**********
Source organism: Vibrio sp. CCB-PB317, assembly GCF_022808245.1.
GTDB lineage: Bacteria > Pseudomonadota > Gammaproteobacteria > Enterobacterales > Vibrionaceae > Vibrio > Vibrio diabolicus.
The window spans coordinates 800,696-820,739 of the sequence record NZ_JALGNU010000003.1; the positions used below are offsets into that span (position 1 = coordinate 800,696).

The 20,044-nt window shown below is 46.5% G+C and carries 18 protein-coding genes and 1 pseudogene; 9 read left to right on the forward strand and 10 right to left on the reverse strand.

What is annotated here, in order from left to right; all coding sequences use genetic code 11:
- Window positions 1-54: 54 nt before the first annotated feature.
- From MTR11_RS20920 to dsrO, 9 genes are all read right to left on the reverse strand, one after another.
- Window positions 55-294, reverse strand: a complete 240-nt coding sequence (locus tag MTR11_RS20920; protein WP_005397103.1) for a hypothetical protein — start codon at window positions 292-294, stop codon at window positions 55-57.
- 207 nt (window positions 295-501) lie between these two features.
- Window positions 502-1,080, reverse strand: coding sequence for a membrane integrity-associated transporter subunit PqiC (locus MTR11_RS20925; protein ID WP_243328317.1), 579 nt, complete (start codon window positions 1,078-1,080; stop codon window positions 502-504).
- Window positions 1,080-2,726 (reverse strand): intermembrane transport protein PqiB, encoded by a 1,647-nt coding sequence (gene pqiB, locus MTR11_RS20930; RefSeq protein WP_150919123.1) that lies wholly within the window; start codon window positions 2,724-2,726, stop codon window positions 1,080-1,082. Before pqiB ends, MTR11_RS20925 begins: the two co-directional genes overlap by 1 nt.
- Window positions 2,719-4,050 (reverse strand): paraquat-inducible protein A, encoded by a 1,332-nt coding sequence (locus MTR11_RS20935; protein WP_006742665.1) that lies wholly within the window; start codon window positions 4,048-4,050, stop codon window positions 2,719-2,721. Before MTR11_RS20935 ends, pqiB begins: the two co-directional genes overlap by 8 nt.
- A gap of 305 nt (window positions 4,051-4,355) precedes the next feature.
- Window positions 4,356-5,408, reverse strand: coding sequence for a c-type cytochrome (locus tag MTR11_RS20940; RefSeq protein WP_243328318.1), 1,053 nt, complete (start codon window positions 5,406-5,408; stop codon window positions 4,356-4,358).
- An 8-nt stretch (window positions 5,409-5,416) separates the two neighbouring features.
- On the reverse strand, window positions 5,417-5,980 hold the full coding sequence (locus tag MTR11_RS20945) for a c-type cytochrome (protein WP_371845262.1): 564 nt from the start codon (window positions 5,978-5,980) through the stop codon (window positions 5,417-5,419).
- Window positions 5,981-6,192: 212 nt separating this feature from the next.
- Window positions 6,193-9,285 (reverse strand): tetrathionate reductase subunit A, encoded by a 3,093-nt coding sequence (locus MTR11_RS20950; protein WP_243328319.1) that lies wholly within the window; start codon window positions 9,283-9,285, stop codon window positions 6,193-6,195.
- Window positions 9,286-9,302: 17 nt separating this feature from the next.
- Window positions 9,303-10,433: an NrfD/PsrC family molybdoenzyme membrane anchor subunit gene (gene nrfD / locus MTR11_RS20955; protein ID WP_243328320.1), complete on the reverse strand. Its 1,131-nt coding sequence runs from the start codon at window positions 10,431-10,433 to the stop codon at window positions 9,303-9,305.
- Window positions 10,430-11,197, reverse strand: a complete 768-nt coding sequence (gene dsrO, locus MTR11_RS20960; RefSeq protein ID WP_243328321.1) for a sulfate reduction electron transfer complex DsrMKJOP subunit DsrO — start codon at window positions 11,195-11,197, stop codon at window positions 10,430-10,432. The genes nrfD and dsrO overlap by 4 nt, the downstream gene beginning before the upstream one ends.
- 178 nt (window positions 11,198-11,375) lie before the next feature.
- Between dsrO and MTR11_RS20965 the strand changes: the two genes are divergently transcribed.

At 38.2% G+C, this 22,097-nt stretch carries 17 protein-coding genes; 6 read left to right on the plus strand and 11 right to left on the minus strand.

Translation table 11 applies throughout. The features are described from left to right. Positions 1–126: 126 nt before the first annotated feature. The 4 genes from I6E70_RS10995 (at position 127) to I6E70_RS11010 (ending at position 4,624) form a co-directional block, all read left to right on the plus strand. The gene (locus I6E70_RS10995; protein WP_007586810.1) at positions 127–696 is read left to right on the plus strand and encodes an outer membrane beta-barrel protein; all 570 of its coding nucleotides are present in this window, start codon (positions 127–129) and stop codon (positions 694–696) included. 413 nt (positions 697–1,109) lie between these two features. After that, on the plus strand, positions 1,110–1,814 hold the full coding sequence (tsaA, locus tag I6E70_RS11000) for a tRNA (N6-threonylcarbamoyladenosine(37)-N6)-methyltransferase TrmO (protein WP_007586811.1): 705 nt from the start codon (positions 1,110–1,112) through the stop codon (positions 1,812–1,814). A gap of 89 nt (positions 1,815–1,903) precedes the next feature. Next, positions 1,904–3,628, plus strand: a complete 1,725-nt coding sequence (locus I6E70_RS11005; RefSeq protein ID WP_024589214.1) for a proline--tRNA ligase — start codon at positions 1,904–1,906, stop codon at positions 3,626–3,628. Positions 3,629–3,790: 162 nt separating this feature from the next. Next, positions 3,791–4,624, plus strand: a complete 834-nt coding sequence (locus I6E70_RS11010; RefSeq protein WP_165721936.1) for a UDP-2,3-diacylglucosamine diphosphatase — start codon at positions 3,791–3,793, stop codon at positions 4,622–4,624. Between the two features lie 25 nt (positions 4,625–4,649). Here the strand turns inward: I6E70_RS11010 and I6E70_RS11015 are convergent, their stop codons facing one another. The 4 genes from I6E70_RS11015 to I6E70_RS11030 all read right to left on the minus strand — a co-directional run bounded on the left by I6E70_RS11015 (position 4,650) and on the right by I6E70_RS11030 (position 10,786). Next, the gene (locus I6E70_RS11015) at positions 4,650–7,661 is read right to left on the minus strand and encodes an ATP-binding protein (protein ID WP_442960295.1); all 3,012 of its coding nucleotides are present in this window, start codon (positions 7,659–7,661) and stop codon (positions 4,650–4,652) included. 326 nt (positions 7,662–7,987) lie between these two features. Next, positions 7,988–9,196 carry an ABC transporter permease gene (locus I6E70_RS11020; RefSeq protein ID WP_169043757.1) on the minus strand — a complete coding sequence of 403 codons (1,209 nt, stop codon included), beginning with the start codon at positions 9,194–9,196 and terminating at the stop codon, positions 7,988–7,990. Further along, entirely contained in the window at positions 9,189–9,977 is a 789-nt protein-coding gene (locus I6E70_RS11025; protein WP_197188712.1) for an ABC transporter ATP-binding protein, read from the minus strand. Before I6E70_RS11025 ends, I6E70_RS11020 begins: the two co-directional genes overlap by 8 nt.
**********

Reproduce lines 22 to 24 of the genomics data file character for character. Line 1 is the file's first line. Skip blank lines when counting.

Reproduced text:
- 178 nt (window positions 11,198-11,375) lie before the next feature.
- Between dsrO and MTR11_RS20965 the strand changes: the two genes are divergently transcribed.

At 38.2% G+C, this 22,097-nt stretch carries 17 protein-coding genes; 6 read left to right on the plus strand and 11 right to left on the minus strand.